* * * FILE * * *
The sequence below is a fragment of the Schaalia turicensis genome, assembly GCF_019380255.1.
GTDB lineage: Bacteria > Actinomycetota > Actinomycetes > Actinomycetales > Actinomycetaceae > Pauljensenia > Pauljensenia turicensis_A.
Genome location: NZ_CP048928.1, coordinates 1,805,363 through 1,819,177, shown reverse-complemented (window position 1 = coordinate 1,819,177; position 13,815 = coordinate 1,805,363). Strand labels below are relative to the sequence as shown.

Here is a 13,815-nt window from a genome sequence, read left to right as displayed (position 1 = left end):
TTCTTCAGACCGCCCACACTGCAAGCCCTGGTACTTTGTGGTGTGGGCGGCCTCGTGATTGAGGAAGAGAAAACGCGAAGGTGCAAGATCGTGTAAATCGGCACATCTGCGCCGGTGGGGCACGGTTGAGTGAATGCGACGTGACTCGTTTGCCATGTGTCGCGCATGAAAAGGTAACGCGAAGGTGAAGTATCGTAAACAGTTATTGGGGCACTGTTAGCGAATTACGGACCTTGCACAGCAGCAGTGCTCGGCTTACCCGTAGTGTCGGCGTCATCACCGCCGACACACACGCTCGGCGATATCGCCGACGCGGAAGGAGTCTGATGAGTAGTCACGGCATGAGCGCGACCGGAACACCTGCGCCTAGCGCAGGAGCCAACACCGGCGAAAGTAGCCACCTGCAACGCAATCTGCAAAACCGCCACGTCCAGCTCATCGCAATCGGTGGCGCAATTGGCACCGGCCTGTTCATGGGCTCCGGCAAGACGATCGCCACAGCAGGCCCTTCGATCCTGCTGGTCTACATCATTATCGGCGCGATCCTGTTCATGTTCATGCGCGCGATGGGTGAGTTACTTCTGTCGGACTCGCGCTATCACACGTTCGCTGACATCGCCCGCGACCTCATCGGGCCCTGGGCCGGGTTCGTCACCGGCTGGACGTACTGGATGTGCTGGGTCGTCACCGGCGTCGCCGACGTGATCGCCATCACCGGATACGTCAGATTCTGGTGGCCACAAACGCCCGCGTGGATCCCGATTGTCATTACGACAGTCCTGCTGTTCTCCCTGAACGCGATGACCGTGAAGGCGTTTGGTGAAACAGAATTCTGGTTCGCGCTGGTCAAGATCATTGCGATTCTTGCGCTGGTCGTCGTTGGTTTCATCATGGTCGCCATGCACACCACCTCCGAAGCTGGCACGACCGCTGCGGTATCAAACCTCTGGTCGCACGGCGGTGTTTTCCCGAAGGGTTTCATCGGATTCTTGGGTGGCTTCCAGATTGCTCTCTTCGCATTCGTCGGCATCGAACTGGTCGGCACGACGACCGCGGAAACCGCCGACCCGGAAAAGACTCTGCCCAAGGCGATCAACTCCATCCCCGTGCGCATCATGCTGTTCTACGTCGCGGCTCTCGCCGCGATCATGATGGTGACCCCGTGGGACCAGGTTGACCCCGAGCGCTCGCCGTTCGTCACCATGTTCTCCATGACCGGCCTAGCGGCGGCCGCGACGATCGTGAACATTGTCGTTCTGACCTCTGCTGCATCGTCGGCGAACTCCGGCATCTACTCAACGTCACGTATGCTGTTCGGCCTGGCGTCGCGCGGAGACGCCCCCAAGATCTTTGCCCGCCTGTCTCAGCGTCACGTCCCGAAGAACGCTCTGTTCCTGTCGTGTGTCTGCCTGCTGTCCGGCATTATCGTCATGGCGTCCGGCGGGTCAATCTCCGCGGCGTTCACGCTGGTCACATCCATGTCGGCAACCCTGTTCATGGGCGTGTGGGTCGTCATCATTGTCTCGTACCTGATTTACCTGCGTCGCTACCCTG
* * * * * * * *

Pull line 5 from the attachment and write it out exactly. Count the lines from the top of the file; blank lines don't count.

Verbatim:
TTCTTCAGACCGCCCACACTGCAAGCCCTGGTACTTTGTGGTGTGGGCGGCCTCGTGATTGAGGAAGAGAAAACGCGAAGGTGCAAGATCGTGTAAATCGGCACATCTGCGCCGGTGGGGCACGGTTGAGTGAATGCGACGTGACTCGTTTGCCATGTGTCGCGCATGAAAAGGTAACGCGAAGGTGAAGTATCGTAAACAGTTATTGGGGCACTGTTAGCGAATTACGGACCTTGCACAGCAGCAGTGCTCGGCTTACCCGTAGTGTCGGCGTCATCACCGCCGACACACACGCTCGGCGATATCGCCGACGCGGAAGGAGTCTGATGAGTAGTCACGGCATGAGCGCGACCGGAACACCTGCGCCTAGCGCAGGAGCCAACACCGGCGAAAGTAGCCACCTGCAACGCAATCTGCAAAACCGCCACGTCCAGCTCATCGCAATCGGTGGCGCAATTGGCACCGGCCTGTTCATGGGCTCCGGCAAGACGATCGCCACAGCAGGCCCTTCGATCCTGCTGGTCTACATCATTATCGGCGCGATCCTGTTCATGTTCATGCGCGCGATGGGTGAGTTACTTCTGTCGGACTCGCGCTATCACACGTTCGCTGACATCGCCCGCGACCTCATCGGGCCCTGGGCCGGGTTCGTCACCGGCTGGACGTACTGGATGTGCTGGGTCGTCACCGGCGTCGCCGACGTGATCGCCATCACCGGATACGTCAGATTCTGGTGGCCACAAACGCCCGCGTGGATCCCGATTGTCATTACGACAGTCCTGCTGTTCTCCCTGAACGCGATGACCGTGAAGGCGTTTGGTGAAACAGAATTCTGGTTCGCGCTGGTCAAGATCATTGCGATTCTTGCGCTGGTCGTCGTTGGTTTCATCATGGTCGCCATGCACACCACCTCCGAAGCTGGCACGACCGCTGCGGTATCAAACCTCTGGTCGCACGGCGGTGTTTTCCCGAAGGGTTTCATCGGATTCTTGGGTGGCTTCCAGATTGCTCTCTTCGCATTCGTCGGCATCGAACTGGTCGGCACGACGACCGCGGAAACCGCCGACCCGGAAAAGACTCTGCCCAAGGCGATCAACTCCATCCCCGTGCGCATCATGCTGTTCTACGTCGCGGCTCTCGCCGCGATCATGATGGTGACCCCGTGGGACCAGGTTGACCCCGAGCGCTCGCCGTTCGTCACCATGTTCTCCATGACCGGCCTAGCGGCGGCCGCGACGATCGTGAACATTGTCGTTCTGACCTCTGCTGCATCGTCGGCGAACTCCGGCATCTACTCAACGTCACGTATGCTGTTCGGCCTGGCGTCGCGCGGAGACGCCCCCAAGATCTTTGCCCGCCTGTCTCAGCGTCACGTCCCGAAGAACGCTCTGTTCCTGTCGTGTGTCTGCCTGCTGTCCGGCATTATCGTCATGGCGTCCGGCGGGTCAATCTCCGCGGCGTTCACGCTGGTCACATCCATGTCGGCAACCCTGTTCATGGGCGTGTGGGTCGTCATCATTGTCTCGTACCTGATTTACCTGCGTCGCTACCCTG